Moo Moo vs. Moo v’Moo, Another Competing Mark Decision

This is yet another competing marks decision.

Meat in Each Bite LTD filed Israel Trademark Number 248728 on 7 August 2012 for Moo Moo as shown below.

Moo Moo

Moo & Moo Butchery (1984) LTD filed filed Israel Trademark Number 251439 on 27 November 2012 for Moo & Moo as illustrated below.

Moo v'Moo

Both marks covered a range of goods in classes 29 and 43.

Since the second mark was filed before the first mark was examined, and considering the marks confusingly similar to the point that customers might be confused as to the origin of the goods, the Trademark Office decided to launch a competing marks procedure.

The parties were unable to come to any understanding, and the trademark department decided under Section 29 to allow the parties to present evidence.

The second applicant, Moo & Moo Butchery (1984) LTD, filed three affidavits. The first, from Mr Amir Levi, the owner and manager of the firm who testified that the firm had been in existence since 1984 and the name of the firm Moo & Moo was registered in 1985. The firm had started as a mere butchers, but had grown into a restaurant with a butchers therein. Mr Levi showed TV clips, newspaper and restaurant reviews that showed that the firm was known, and detailed Cease and Desist letters received from Meat in Each Bite LTD. The chef and restaurateur Mr Bukshashter testified that he knew of the firm for over 20 years and Mr Yechiel Gorfinkel, the food journalist of Globes, Israel’s business newspaper also testified to knowing about the firm for a long period of time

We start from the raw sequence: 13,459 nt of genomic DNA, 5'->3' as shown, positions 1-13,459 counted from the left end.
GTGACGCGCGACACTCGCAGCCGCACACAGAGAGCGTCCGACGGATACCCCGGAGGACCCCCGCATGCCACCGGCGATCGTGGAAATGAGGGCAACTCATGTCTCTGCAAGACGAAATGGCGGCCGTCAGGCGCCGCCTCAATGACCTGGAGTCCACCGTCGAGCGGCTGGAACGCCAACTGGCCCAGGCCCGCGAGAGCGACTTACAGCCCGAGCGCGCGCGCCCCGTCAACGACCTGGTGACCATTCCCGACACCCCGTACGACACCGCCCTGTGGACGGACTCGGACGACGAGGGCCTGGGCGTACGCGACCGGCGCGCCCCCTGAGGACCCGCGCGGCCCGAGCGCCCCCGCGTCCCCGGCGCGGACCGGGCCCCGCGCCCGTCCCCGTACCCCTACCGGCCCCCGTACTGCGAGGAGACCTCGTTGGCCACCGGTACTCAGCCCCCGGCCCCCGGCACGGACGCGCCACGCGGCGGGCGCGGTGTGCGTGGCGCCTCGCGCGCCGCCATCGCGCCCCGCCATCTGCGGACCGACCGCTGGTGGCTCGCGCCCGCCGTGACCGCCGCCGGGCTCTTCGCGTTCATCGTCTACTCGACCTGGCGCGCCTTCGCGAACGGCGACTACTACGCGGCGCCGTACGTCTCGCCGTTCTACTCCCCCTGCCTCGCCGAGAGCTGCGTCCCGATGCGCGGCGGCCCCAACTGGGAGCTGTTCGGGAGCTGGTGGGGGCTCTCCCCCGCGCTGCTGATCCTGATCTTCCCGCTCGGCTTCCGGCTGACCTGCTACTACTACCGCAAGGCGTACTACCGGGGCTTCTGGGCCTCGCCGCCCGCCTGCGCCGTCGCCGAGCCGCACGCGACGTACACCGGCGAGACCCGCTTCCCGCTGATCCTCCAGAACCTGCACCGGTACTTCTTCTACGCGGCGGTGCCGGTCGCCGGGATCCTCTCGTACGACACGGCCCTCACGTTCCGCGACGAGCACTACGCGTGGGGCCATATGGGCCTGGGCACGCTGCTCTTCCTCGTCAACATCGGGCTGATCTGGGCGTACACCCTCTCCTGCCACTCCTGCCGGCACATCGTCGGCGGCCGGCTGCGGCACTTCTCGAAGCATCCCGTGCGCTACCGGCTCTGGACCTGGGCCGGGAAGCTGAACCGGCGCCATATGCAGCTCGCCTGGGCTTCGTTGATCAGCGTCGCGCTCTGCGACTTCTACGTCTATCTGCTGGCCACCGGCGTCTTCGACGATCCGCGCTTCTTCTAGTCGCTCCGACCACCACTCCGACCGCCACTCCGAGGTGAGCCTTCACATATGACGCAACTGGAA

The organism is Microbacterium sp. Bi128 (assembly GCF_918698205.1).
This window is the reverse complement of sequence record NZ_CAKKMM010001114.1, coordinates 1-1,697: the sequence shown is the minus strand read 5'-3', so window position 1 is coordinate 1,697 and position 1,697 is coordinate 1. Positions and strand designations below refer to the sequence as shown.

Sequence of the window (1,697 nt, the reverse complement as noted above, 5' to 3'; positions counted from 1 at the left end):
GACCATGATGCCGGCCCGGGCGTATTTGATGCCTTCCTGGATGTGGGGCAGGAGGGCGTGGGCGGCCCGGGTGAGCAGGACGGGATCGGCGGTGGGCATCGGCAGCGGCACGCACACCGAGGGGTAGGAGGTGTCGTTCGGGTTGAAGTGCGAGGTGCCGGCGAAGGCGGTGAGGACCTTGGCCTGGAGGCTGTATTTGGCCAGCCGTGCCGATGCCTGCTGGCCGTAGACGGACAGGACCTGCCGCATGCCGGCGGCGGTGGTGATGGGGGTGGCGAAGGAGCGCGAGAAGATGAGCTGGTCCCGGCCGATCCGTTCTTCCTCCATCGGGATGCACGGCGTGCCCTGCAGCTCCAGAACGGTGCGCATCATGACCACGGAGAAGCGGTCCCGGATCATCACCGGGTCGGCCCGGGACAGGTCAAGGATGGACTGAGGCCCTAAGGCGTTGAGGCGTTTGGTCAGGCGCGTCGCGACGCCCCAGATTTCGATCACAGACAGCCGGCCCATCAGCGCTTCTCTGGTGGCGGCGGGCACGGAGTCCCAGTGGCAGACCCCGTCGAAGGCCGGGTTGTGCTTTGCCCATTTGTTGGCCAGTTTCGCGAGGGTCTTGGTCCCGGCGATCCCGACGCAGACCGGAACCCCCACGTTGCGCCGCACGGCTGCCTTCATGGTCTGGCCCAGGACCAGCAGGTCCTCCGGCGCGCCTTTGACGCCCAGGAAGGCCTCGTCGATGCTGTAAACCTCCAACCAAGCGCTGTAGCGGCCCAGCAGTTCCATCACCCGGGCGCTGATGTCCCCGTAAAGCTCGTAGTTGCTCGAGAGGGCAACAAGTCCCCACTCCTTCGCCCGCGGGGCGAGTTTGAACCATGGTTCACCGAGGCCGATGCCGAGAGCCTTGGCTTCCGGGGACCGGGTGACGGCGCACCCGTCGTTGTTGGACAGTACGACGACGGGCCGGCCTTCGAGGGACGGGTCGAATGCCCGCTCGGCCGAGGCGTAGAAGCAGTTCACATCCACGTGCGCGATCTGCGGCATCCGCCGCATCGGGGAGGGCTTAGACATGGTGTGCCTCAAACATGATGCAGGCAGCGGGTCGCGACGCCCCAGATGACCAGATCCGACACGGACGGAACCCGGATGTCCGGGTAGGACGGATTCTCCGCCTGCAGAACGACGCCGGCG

The first applicant did not provide any evidence. Furthermore, his representative was prepared to accept the evidence of the second applicant without cross-examination. Also, the first applicant was prepared to waive the registration in class 43, relating to restaurants, etc. and to concentrate on the mark in class 29, for foodstuffs.

In the hearing, the first applicant pointed out that the marks looked different since his mark had graphical elements and the slogan ‘meat in each bite’, whereas the second mark was only for the word. Furthermore, his mark was Moo Moo, whereas the competing mark included a ו letter indicating the word ‘and’, which was clearly heard, so the marks sounded different, not merely looked different.

The owner of Moo Moo in Every Bite argued that he operated a fast food joint and the portions, consisting of small pieces of meat, were known as moo moos, whereas Moo & Moo served large steaks and sold cuts of beef. He argued that he had acted equitably whereas, to the best of his knowledge, the second applicant didn’t actually use the mark as registered, only the Hebrew words מו ומו (Moo v’Moo). Finally, he offered coexistence.

The second mark owner Moo & Moo argued that there was no room for coexistence and that due to his continuous use since 1984 had created a reputation and gave him preference. His choice of the mark was clearly equitable since he was using it years before the second applicant. Furthermore, in addition to the restaurant and butcher’s shop, he claimed to also provide fast food under the same name.

In her ruling, the Deputy Commissioner Ms Jacqueline Bracha noted that the facts were clear.

Since the first applicant had filed their mark a few months before the second was outweighed by the longevity and proven use by the second applicant. No argument of inequitable behaviour could be made against the second applicant. Consequently, the Moo Moo application by Meat in Each Bite LTD  was cancelled and Moo & Moo was allowed to continue to examination. Costs of NIS 1000 + legal fees of NIS 10,000 were awarded against Meat in Each Bite LTD.


Obviously, Moo & Moo should have registered their mark in 1984 or soon after. Their common law rights are, however, well established and regardless of whether Meat in Each Bite LTD had intentionally filed a similar mark, there is a likelihood of confusion, at least to humans. I understand however, that cows see things differently though, and the and is given more weight by bovines.

Categories: competing marks, Israel Patent Office Rulings, Israel Trademark

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